53
Yeast and Fermentation / Re: Belgian Golden Strong
« on: October 16, 2012, 02:09:41 PM »
You can't go wrong with WY1388 or WLP570 (also Duvel). A recent golden strong my brother made turned out quite well with 570, it had a nice fruitiness it that definitely is reminiscent of Duvel. I bottled a golden strong last Tuesday that I fermented with WLP545, which is reportedly from Huyghe (Delirium Tremens, etc.). I haven't tried the final bottled conditioned product, and there seems to be a lot fruit in the aroma (bananas maybe) and some spiciness, which is the yeast character was I shooting for. As for a favorite? I think may stick with WLP545 because I like the ester profile and it seems to ferment well. After two and a half weeks my beer went from 1.085 to 1.008 and finished with (a very smooth) 10.3% ABV.

54
General Homebrew Discussion / Re: Red Hoptober
« on: October 11, 2012, 01:21:07 PM »
right you are. my bad. had some good odells though, the 80 shilling

Odell's 90 Schilling (is that what you meant?) is my go-to beer around town, I love it to death. Odell's IPA is a very close second though.

55
General Homebrew Discussion / Re: Red Hoptober
« on: October 11, 2012, 07:57:16 AM »
Mihalybaci, It's the first year they've used the name Red Hoptober.  It's not the same as the previous 2 years fall seasonal either.  Still has the harvest ale idea going for it, but different flavors, new hops I think.
It's not a beer I'd go out of my way for, but it's a good one either way.

Hmm...maybe I'm thinking of this http://beeradvocate.com/beer/profile/192/51991 since, as I seem to recall, the beer I had wasn't that "red". The only thing I know for sure is that whatever I had came out at least two October's ago, but in any case, I think my earlier remarks can be stricken from the record.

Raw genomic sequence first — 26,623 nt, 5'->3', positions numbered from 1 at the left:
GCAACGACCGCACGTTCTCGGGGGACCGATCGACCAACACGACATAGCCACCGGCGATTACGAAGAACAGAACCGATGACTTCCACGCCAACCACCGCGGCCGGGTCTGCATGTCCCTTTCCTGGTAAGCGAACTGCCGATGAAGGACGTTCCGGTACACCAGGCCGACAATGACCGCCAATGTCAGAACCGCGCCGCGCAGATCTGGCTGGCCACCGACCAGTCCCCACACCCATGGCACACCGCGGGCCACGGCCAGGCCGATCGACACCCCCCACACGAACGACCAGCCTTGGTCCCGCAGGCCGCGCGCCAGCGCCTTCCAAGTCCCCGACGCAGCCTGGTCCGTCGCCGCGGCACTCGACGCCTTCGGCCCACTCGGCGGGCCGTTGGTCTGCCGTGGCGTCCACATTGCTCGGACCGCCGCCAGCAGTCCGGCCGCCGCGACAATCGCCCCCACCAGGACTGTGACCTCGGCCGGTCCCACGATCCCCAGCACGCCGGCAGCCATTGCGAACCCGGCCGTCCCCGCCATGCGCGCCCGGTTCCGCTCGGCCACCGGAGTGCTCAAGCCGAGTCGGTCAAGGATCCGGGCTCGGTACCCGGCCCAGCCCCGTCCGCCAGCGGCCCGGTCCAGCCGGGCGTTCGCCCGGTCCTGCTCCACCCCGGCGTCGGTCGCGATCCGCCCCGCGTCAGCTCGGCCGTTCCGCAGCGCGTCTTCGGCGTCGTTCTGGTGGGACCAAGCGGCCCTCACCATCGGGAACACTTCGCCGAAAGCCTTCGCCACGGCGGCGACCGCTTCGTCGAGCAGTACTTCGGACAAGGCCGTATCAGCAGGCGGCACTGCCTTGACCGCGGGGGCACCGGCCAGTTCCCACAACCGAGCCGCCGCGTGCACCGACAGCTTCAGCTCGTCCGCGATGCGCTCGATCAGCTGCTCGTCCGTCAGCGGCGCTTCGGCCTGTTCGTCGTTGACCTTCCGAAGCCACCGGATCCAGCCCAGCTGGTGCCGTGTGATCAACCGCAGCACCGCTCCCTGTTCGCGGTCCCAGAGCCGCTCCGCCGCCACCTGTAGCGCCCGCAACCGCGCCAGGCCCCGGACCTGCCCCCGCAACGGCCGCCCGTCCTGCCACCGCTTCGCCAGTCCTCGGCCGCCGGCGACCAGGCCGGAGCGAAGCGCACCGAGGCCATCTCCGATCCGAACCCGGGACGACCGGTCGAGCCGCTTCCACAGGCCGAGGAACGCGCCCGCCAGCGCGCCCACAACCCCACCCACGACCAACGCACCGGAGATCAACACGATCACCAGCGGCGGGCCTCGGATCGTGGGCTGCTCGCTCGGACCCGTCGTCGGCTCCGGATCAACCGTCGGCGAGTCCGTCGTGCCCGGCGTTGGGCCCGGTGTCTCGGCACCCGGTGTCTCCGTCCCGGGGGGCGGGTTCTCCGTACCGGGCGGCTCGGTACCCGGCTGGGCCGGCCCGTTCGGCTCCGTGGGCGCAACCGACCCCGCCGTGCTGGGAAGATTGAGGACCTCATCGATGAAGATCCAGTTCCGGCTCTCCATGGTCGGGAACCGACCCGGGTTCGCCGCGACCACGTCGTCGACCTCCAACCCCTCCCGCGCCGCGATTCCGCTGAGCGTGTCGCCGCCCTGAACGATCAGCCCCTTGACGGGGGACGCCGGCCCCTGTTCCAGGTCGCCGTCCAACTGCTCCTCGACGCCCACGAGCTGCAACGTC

56
General Homebrew Discussion / Re: Red Hoptober
« on: October 10, 2012, 02:20:28 PM »
Yeah, I had it when it first came out (2 years ago?). It's good, but lacks the "wow factor", to use an overused phrase. It's worth a try, but don't expect greatness.

57
General Homebrew Discussion / Re: Using sweet cherries
« on: October 09, 2012, 01:14:48 PM »
Bell's Brewing in Michigan makes a pretty nice cherry stout, so that's one option.

58
Ingredients / Re: Spent Grain as Compost?
« on: October 09, 2012, 11:08:57 AM »
I spread my grain into a 2x3x2 (l-w-h) open compost bin. I don't usually mix it in (i.e. with dried leaves), but I try to make as thin a layer as I can to increase the amount of oxygen and I've never have had a problem with it rotting and turning foul. It decomposes like a charm too.

As a side note, I was in Florida back in May and stopped by the Florida Brewing Company in Melbourne. They had giant 6 foot tall, 15-20 foot long dumpsters full of their spend grains, and let me tell you, it was possibly the most horrid odor I've ever had the displeasure to smell. They're lucky that the smell wasn't seeping into the tasting room. Compost properly and you can avoid your backyard smelling like death.

59
All Grain Brewing / Re: Recipes for some grain I've acquired
« on: October 07, 2012, 09:00:43 AM »
Carafa brings schwarzbier to mind, or really any beer where you want some color without too much roastiness.

60
Yeast and Fermentation / Re: Reusing yeast
« on: October 02, 2012, 08:20:32 AM »
Like Joe said, you may try washing the yeast.  I just started doing this and have had great results.  Here's a link I used to get me going:  http://billybrew.com/yeast-washing
 

I read the link and it mentions that washed yeast can be used a few weeks up to maybe a few months after washing. Is this a reasonable estimate? I'm going to bottling a belgian golden strong in the next week or two, and probably won't make another Belgian until next January/February. Would I be better off just getting a fresh vial after that long?